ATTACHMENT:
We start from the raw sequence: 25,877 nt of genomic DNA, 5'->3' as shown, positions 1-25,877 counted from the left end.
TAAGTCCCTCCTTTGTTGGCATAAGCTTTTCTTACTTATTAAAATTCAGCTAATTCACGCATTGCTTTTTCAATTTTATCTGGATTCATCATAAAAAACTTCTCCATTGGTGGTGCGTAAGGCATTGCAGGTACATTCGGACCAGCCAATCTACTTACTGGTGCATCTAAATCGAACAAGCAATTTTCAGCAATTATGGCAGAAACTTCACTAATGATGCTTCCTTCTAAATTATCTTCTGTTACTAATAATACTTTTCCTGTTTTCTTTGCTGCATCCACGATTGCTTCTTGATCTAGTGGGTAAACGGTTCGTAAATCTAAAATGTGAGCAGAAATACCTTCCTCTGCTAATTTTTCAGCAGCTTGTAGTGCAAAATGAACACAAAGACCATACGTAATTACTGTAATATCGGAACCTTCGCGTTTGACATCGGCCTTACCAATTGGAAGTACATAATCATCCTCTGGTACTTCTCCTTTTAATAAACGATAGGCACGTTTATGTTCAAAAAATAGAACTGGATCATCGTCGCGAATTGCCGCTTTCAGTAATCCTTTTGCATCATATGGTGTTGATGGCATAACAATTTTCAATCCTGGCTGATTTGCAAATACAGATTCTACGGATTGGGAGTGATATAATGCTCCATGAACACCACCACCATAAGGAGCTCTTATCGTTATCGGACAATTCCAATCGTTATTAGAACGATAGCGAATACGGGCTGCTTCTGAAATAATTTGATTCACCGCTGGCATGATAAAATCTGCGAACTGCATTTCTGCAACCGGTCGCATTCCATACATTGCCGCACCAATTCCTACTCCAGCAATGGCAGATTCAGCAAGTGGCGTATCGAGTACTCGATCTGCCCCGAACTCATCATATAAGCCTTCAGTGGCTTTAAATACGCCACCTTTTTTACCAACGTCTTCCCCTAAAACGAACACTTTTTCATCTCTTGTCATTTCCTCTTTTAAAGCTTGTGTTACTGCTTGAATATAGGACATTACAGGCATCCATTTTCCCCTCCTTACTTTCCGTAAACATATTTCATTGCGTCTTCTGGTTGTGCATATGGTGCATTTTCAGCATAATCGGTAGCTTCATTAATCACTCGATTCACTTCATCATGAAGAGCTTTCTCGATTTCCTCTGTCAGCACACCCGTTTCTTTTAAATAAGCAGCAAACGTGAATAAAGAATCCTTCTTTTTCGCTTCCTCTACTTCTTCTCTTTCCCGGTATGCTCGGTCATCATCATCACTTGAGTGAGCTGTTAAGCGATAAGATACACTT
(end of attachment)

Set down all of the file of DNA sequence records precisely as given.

We start from the raw sequence: 25,877 nt of genomic DNA, 5'->3' as shown, positions 1-25,877 counted from the left end.
TAAGTCCCTCCTTTGTTGGCATAAGCTTTTCTTACTTATTAAAATTCAGCTAATTCACGCATTGCTTTTTCAATTTTATCTGGATTCATCATAAAAAACTTCTCCATTGGTGGTGCGTAAGGCATTGCAGGTACATTCGGACCAGCCAATCTACTTACTGGTGCATCTAAATCGAACAAGCAATTTTCAGCAATTATGGCAGAAACTTCACTAATGATGCTTCCTTCTAAATTATCTTCTGTTACTAATAATACTTTTCCTGTTTTCTTTGCTGCATCCACGATTGCTTCTTGATCTAGTGGGTAAACGGTTCGTAAATCTAAAATGTGAGCAGAAATACCTTCCTCTGCTAATTTTTCAGCAGCTTGTAGTGCAAAATGAACACAAAGACCATACGTAATTACTGTAATATCGGAACCTTCGCGTTTGACATCGGCCTTACCAATTGGAAGTACATAATCATCCTCTGGTACTTCTCCTTTTAATAAACGATAGGCACGTTTATGTTCAAAAAATAGAACTGGATCATCGTCGCGAATTGCCGCTTTCAGTAATCCTTTTGCATCATATGGTGTTGATGGCATAACAATTTTCAATCCTGGCTGATTTGCAAATACAGATTCTACGGATTGGGAGTGATATAATGCTCCATGAACACCACCACCATAAGGAGCTCTTATCGTTATCGGACAATTCCAATCGTTATTAGAACGATAGCGAATACGGGCTGCTTCTGAAATAATTTGATTCACCGCTGGCATGATAAAATCTGCGAACTGCATTTCTGCAACCGGTCGCATTCCATACATTGCCGCACCAATTCCTACTCCAGCAATGGCAGATTCAGCAAGTGGCGTATCGAGTACTCGATCTGCCCCGAACTCATCATATAAGCCTTCAGTGGCTTTAAATACGCCACCTTTTTTACCAACGTCTTCCCCTAAAACGAACACTTTTTCATCTCTTGTCATTTCCTCTTTTAAAGCTTGTGTTACTGCTTGAATATAGGACATTACAGGCATCCATTTTCCCCTCCTTACTTTCCGTAAACATATTTCATTGCGTCTTCTGGTTGTGCATATGGTGCATTTTCAGCATAATCGGTAGCTTCATTAATCACTCGATTCACTTCATCATGAAGAGCTTTCTCGATTTCCTCTGTCAGCACACCCGTTTCTTTTAAATAAGCAGCAAACGTGAATAAAGAATCCTTCTTTTTCGCTTCCTCTACTTCTTCTCTTTCCCGGTATGCTCGGTCATCATCATCACTTGAGTGAGCTGTTAAGCGATAAGATACACTT